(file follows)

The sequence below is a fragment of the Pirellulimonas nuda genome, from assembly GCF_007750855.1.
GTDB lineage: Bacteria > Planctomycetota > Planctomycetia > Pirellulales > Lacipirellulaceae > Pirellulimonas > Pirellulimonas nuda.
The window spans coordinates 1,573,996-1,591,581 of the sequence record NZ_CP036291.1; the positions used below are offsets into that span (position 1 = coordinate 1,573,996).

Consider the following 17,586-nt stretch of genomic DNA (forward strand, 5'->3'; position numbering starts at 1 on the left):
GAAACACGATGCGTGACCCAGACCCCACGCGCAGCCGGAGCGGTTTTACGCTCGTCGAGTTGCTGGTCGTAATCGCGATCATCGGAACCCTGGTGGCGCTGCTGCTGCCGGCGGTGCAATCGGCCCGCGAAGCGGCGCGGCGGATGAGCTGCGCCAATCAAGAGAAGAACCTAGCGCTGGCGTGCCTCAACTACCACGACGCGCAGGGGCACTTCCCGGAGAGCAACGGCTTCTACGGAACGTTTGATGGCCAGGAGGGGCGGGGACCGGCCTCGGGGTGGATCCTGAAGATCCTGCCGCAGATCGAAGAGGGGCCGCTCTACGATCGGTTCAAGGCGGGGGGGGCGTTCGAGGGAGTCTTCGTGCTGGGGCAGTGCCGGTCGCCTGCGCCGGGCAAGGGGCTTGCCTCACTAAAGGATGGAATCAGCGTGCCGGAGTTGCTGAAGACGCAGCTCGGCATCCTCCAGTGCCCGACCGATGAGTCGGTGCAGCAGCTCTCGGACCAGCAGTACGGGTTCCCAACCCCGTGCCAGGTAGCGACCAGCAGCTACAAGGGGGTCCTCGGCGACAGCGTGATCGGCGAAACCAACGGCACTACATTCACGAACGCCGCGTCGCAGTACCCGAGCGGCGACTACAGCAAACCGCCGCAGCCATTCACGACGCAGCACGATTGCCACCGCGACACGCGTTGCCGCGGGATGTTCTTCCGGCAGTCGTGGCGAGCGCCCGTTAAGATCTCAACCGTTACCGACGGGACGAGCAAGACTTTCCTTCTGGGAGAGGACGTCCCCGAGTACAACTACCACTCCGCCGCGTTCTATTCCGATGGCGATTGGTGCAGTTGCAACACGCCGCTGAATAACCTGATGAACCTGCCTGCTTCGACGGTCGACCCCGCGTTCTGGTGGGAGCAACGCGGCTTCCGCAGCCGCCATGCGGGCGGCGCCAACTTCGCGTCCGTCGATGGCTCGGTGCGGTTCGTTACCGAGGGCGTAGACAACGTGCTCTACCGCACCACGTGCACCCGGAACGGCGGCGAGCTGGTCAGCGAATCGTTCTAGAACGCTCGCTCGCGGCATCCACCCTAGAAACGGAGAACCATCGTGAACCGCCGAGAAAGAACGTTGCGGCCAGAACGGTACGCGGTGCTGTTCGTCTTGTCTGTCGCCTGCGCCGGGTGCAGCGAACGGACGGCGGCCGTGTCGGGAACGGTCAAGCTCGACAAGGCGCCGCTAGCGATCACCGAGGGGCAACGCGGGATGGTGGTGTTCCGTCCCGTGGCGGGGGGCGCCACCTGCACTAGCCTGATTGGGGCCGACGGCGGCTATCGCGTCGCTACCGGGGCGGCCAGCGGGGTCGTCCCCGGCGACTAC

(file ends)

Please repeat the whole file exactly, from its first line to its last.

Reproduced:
The sequence below is a fragment of the Pirellulimonas nuda genome, from assembly GCF_007750855.1.
GTDB lineage: Bacteria > Planctomycetota > Planctomycetia > Pirellulales > Lacipirellulaceae > Pirellulimonas > Pirellulimonas nuda.
The window spans coordinates 1,573,996-1,591,581 of the sequence record NZ_CP036291.1; the positions used below are offsets into that span (position 1 = coordinate 1,573,996).

Consider the following 17,586-nt stretch of genomic DNA (forward strand, 5'->3'; position numbering starts at 1 on the left):
GAAACACGATGCGTGACCCAGACCCCACGCGCAGCCGGAGCGGTTTTACGCTCGTCGAGTTGCTGGTCGTAATCGCGATCATCGGAACCCTGGTGGCGCTGCTGCTGCCGGCGGTGCAATCGGCCCGCGAAGCGGCGCGGCGGATGAGCTGCGCCAATCAAGAGAAGAACCTAGCGCTGGCGTGCCTCAACTACCACGACGCGCAGGGGCACTTCCCGGAGAGCAACGGCTTCTACGGAACGTTTGATGGCCAGGAGGGGCGGGGACCGGCCTCGGGGTGGATCCTGAAGATCCTGCCGCAGATCGAAGAGGGGCCGCTCTACGATCGGTTCAAGGCGGGGGGGGCGTTCGAGGGAGTCTTCGTGCTGGGGCAGTGCCGGTCGCCTGCGCCGGGCAAGGGGCTTGCCTCACTAAAGGATGGAATCAGCGTGCCGGAGTTGCTGAAGACGCAGCTCGGCATCCTCCAGTGCCCGACCGATGAGTCGGTGCAGCAGCTCTCGGACCAGCAGTACGGGTTCCCAACCCCGTGCCAGGTAGCGACCAGCAGCTACAAGGGGGTCCTCGGCGACAGCGTGATCGGCGAAACCAACGGCACTACATTCACGAACGCCGCGTCGCAGTACCCGAGCGGCGACTACAGCAAACCGCCGCAGCCATTCACGACGCAGCACGATTGCCACCGCGACACGCGTTGCCGCGGGATGTTCTTCCGGCAGTCGTGGCGAGCGCCCGTTAAGATCTCAACCGTTACCGACGGGACGAGCAAGACTTTCCTTCTGGGAGAGGACGTCCCCGAGTACAACTACCACTCCGCCGCGTTCTATTCCGATGGCGATTGGTGCAGTTGCAACACGCCGCTGAATAACCTGATGAACCTGCCTGCTTCGACGGTCGACCCCGCGTTCTGGTGGGAGCAACGCGGCTTCCGCAGCCGCCATGCGGGCGGCGCCAACTTCGCGTCCGTCGATGGCTCGGTGCGGTTCGTTACCGAGGGCGTAGACAACGTGCTCTACCGCACCACGTGCACCCGGAACGGCGGCGAGCTGGTCAGCGAATCGTTCTAGAACGCTCGCTCGCGGCATCCACCCTAGAAACGGAGAACCATCGTGAACCGCCGAGAAAGAACGTTGCGGCCAGAACGGTACGCGGTGCTGTTCGTCTTGTCTGTCGCCTGCGCCGGGTGCAGCGAACGGACGGCGGCCGTGTCGGGAACGGTCAAGCTCGACAAGGCGCCGCTAGCGATCACCGAGGGGCAACGCGGGATGGTGGTGTTCCGTCCCGTGGCGGGGGGCGCCACCTGCACTAGCCTGATTGGGGCCGACGGCGGCTATCGCGTCGCTACCGGGGCGGCCAGCGGGGTCGTCCCCGGCGACTAC